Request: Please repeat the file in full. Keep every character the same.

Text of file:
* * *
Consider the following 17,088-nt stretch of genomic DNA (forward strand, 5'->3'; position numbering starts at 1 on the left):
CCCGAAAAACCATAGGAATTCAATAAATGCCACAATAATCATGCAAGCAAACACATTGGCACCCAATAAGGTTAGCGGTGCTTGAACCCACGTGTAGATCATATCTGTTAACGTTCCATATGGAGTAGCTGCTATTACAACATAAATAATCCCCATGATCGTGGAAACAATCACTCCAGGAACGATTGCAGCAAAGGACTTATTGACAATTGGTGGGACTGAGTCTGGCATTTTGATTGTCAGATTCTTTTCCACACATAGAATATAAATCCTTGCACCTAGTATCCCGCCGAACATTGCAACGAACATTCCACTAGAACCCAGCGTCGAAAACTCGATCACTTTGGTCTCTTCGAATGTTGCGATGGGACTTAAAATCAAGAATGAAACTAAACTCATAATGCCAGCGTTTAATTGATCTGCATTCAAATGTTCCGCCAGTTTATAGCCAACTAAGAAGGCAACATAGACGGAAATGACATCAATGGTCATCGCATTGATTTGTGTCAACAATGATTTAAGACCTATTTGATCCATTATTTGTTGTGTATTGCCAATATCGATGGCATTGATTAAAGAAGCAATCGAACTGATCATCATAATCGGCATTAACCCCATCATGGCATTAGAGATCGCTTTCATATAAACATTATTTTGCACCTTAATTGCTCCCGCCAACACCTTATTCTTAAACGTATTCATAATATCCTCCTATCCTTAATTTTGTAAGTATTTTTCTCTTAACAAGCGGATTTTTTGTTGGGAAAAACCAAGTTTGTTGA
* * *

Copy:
Consider the following 17,088-nt stretch of genomic DNA (forward strand, 5'->3'; position numbering starts at 1 on the left):
CCCGAAAAACCATAGGAATTCAATAAATGCCACAATAATCATGCAAGCAAACACATTGGCACCCAATAAGGTTAGCGGTGCTTGAACCCACGTGTAGATCATATCTGTTAACGTTCCATATGGAGTAGCTGCTATTACAACATAAATAATCCCCATGATCGTGGAAACAATCACTCCAGGAACGATTGCAGCAAAGGACTTATTGACAATTGGTGGGACTGAGTCTGGCATTTTGATTGTCAGATTCTTTTCCACACATAGAATATAAATCCTTGCACCTAGTATCCCGCCGAACATTGCAACGAACATTCCACTAGAACCCAGCGTCGAAAACTCGATCACTTTGGTCTCTTCGAATGTTGCGATGGGACTTAAAATCAAGAATGAAACTAAACTCATAATGCCAGCGTTTAATTGATCTGCATTCAAATGTTCCGCCAGTTTATAGCCAACTAAGAAGGCAACATAGACGGAAATGACATCAATGGTCATCGCATTGATTTGTGTCAACAATGATTTAAGACCTATTTGATCCATTATTTGTTGTGTATTGCCAATATCGATGGCATTGATTAAAGAAGCAATCGAACTGATCATCATAATCGGCATTAACCCCATCATGGCATTAGAGATCGCTTTCATATAAACATTATTTTGCACCTTAATTGCTCCCGCCAACACCTTATTCTTAAACGTATTCATAATATCCTCCTATCCTTAATTTTGTAAGTATTTTTCTCTTAACAAGCGGATTTTTTGTTGGGAAAAACCAAGTTTGTTGA